The pole-dipole array is preferred to the Dipole-Dipole array when it comes to depth penetration, since depth is related to the distance that separates the A-electrode and the M-electrode.

5. Pole-Pole Array

Between dipole-dipole, pole-dipole, and pole-pole, the latter is the least common. It is only used when you need to see extremely deep in the ground at the additional logistics of placing two remote electrodes at infinity (twenty times that of the survey area). To use the pole-pole survey, you set up the electrodes like you would in a pole-dipole survey—but one of the potential electrodes is placed at infinity in the opposite direction, so one electrode is on each side of the survey area.

You then proceed exactly as you would with pole-dipole: The current electrode stay in the same place and the potential electrode move out to take new readings. The primary issue with using the pole-pole array is space. For example, if the survey area is 100 meters in length, the remote electrodes (B and N) would need to be placed at a distance of at least twenty times the survey area. The two infinity electrodes would then be at least 2100 meters apart. The two infinity electrodes are stationary during the entire survey, so you may have to get permission to place them on someone else’s land for the duration of the survey. You also have to consider traffic that could run over your remote electrode cables, creeks, or brush when handling the remote wire.

6. Equatorial Array

The equatorial array consists of the two dipoles—A-B and M-N—oriented perpendicular to the survey line and parallel to each other. The advantage of the equatorial array is that you are able to penetrate deeper into the ground than when using the dipole-dipole array, assuming the length along the survey line is the same. This can be particularly advantageous when pulling an array of electrodes behind a vehicle or in limited spaces.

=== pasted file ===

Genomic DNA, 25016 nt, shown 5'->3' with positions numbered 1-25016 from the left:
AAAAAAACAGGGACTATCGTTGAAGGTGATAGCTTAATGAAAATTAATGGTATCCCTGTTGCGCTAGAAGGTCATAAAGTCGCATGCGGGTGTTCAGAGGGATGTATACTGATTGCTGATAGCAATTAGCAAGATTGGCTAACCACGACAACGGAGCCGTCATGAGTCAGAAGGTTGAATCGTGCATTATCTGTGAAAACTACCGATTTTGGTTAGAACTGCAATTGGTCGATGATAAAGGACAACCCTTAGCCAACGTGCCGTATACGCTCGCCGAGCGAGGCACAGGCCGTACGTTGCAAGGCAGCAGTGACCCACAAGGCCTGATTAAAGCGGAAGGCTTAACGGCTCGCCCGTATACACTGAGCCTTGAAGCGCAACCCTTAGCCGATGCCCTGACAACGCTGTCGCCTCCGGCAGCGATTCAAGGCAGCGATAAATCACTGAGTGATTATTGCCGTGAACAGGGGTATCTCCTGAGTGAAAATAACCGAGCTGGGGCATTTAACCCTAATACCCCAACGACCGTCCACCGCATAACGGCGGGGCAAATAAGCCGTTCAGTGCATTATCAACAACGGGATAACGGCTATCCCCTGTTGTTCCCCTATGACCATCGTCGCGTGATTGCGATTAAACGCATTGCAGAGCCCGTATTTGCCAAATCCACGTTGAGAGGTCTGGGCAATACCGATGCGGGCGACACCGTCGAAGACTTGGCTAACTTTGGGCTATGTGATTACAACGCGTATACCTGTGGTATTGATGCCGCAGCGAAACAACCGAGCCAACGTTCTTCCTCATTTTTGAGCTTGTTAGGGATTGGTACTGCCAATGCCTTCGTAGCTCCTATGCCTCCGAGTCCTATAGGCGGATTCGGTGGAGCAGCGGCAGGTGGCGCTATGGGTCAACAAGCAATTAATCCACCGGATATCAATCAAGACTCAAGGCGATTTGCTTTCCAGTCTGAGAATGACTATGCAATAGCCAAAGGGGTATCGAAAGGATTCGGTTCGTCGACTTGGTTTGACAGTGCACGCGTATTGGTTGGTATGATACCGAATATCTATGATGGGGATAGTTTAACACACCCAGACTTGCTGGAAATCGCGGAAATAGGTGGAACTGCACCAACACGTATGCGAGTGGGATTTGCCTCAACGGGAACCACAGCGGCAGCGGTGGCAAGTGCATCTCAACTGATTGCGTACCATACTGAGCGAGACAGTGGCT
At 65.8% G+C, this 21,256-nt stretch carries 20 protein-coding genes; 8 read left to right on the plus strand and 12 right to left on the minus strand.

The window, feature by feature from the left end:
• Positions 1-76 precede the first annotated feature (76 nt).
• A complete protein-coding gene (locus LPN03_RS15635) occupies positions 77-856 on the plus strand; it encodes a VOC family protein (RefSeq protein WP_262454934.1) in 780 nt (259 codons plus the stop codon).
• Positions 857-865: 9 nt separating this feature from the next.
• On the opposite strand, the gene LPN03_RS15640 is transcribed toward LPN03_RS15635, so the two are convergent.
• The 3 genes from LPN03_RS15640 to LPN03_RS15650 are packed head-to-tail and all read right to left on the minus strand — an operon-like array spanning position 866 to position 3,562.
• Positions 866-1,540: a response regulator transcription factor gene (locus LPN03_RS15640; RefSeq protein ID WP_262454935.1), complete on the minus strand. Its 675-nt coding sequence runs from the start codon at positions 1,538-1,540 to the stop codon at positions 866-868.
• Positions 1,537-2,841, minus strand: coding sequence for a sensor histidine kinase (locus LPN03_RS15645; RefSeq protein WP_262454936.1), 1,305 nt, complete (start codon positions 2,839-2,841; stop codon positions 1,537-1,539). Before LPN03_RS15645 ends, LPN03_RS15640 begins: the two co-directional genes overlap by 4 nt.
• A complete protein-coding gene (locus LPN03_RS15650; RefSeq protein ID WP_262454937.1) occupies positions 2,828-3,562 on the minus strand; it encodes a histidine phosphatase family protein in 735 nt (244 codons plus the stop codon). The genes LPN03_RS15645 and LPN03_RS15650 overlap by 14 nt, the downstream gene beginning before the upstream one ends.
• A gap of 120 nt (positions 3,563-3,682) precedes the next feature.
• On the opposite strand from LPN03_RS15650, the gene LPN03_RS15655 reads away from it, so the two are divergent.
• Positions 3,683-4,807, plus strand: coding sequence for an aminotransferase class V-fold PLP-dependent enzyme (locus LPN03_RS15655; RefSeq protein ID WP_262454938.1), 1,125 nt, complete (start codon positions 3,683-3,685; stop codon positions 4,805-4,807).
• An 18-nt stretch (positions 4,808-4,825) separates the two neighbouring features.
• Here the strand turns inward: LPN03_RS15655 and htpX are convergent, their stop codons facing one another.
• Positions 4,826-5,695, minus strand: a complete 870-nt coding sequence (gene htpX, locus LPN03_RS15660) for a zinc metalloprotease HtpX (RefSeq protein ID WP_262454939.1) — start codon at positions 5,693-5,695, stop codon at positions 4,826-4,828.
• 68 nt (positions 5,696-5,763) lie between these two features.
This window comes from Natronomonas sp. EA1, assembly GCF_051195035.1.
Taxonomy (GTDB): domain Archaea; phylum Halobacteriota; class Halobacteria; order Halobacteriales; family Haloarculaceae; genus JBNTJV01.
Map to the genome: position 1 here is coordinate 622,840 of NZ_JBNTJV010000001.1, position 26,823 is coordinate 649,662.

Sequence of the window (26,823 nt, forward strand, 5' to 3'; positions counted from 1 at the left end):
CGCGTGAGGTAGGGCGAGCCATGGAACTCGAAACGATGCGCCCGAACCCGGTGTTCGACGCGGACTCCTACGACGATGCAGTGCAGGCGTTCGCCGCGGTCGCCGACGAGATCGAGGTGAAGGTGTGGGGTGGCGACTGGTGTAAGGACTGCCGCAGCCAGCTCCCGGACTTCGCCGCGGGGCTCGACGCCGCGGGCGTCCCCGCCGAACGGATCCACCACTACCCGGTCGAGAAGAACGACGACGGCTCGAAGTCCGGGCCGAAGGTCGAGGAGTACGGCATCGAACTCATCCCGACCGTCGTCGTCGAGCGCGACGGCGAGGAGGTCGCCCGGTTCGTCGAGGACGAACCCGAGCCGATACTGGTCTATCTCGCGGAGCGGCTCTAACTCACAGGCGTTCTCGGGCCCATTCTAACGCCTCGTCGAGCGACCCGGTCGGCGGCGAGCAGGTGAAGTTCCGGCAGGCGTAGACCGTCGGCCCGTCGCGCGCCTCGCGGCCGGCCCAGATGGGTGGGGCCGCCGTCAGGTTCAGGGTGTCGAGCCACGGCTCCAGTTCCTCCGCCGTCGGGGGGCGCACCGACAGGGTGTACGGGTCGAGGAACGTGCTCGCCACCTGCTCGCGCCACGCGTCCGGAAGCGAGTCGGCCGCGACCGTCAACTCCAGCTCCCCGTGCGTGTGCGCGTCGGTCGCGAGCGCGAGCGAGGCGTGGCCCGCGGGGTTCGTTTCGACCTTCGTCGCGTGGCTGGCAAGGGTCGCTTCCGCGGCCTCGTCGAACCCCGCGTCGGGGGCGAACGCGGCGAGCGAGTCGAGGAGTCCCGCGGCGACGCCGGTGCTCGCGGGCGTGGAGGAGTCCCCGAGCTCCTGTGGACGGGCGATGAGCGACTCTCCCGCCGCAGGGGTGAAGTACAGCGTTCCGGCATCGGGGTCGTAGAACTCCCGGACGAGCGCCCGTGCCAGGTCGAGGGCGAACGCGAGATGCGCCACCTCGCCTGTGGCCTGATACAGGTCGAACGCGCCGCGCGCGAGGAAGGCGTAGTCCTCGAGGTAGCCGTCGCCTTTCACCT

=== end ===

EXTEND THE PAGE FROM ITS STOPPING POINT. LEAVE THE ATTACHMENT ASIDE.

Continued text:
7. Square Array

The square array is a special case of the equatorial array, named because the electrodes form the shape of a square and the sides of the array are all equal length. This array is used most frequently in determining the anisotropy (i.e. resistivity in different directions) of a geological formation. Instead of expanding the electrodes, the square is turned typically 15 degrees for each measurement around the center point of the square.


For example, let’s say a hydrogeologist needs to survey a rock body with a fracture system through it to locate the general fracture direction. Taking a number of readings through the square array, he can determine which direction is more conductive and thus the main direction of the fractures. Furthermore, if you needed to see deeper to gain more information on the fractures in the rock body, you could expand the size of the square and repeat the same procedure. It may, for instance, show that the fracture changes direction at a particular depth.